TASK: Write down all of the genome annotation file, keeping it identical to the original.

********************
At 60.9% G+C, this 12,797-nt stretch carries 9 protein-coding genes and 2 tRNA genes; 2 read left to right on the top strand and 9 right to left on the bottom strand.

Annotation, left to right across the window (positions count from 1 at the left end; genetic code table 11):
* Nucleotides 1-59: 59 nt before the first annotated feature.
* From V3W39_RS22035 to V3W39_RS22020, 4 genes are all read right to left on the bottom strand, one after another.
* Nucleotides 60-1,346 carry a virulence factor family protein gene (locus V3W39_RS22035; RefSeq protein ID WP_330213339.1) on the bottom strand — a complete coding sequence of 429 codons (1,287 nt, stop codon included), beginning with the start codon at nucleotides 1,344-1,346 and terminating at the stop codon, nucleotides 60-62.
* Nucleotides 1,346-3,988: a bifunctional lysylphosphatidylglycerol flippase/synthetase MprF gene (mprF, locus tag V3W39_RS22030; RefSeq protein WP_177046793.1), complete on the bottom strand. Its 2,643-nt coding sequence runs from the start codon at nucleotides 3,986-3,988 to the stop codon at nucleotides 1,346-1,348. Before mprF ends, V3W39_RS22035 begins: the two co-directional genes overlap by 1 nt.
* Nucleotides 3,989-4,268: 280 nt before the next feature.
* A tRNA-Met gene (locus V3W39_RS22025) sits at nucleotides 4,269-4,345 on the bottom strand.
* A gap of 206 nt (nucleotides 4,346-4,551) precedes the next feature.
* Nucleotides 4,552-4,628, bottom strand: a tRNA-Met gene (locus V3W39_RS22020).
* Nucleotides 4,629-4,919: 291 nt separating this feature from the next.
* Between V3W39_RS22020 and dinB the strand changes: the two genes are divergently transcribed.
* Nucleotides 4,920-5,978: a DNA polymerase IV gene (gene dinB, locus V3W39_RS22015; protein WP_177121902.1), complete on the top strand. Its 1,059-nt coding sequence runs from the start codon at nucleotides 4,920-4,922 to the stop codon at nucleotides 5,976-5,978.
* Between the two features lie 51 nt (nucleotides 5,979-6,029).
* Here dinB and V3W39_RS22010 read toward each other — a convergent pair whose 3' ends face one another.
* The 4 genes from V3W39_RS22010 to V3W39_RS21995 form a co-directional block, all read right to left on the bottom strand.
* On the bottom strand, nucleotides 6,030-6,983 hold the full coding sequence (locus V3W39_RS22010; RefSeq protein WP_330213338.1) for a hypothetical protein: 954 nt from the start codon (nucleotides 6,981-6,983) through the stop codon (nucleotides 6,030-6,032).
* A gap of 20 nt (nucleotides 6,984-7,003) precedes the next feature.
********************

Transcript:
At 60.9% G+C, this 12,797-nt stretch carries 9 protein-coding genes and 2 tRNA genes; 2 read left to right on the top strand and 9 right to left on the bottom strand.

Annotation, left to right across the window (positions count from 1 at the left end; genetic code table 11):
* Nucleotides 1-59: 59 nt before the first annotated feature.
* From V3W39_RS22035 to V3W39_RS22020, 4 genes are all read right to left on the bottom strand, one after another.
* Nucleotides 60-1,346 carry a virulence factor family protein gene (locus V3W39_RS22035; RefSeq protein ID WP_330213339.1) on the bottom strand — a complete coding sequence of 429 codons (1,287 nt, stop codon included), beginning with the start codon at nucleotides 1,344-1,346 and terminating at the stop codon, nucleotides 60-62.
* Nucleotides 1,346-3,988: a bifunctional lysylphosphatidylglycerol flippase/synthetase MprF gene (mprF, locus tag V3W39_RS22030; RefSeq protein WP_177046793.1), complete on the bottom strand. Its 2,643-nt coding sequence runs from the start codon at nucleotides 3,986-3,988 to the stop codon at nucleotides 1,346-1,348. Before mprF ends, V3W39_RS22035 begins: the two co-directional genes overlap by 1 nt.
* Nucleotides 3,989-4,268: 280 nt before the next feature.
* A tRNA-Met gene (locus V3W39_RS22025) sits at nucleotides 4,269-4,345 on the bottom strand.
* A gap of 206 nt (nucleotides 4,346-4,551) precedes the next feature.
* Nucleotides 4,552-4,628, bottom strand: a tRNA-Met gene (locus V3W39_RS22020).
* Nucleotides 4,629-4,919: 291 nt separating this feature from the next.
* Between V3W39_RS22020 and dinB the strand changes: the two genes are divergently transcribed.
* Nucleotides 4,920-5,978: a DNA polymerase IV gene (gene dinB, locus V3W39_RS22015; protein WP_177121902.1), complete on the top strand. Its 1,059-nt coding sequence runs from the start codon at nucleotides 4,920-4,922 to the stop codon at nucleotides 5,976-5,978.
* Between the two features lie 51 nt (nucleotides 5,979-6,029).
* Here dinB and V3W39_RS22010 read toward each other — a convergent pair whose 3' ends face one another.
* The 4 genes from V3W39_RS22010 to V3W39_RS21995 form a co-directional block, all read right to left on the bottom strand.
* On the bottom strand, nucleotides 6,030-6,983 hold the full coding sequence (locus V3W39_RS22010; RefSeq protein WP_330213338.1) for a hypothetical protein: 954 nt from the start codon (nucleotides 6,981-6,983) through the stop codon (nucleotides 6,030-6,032).
* A gap of 20 nt (nucleotides 6,984-7,003) precedes the next feature.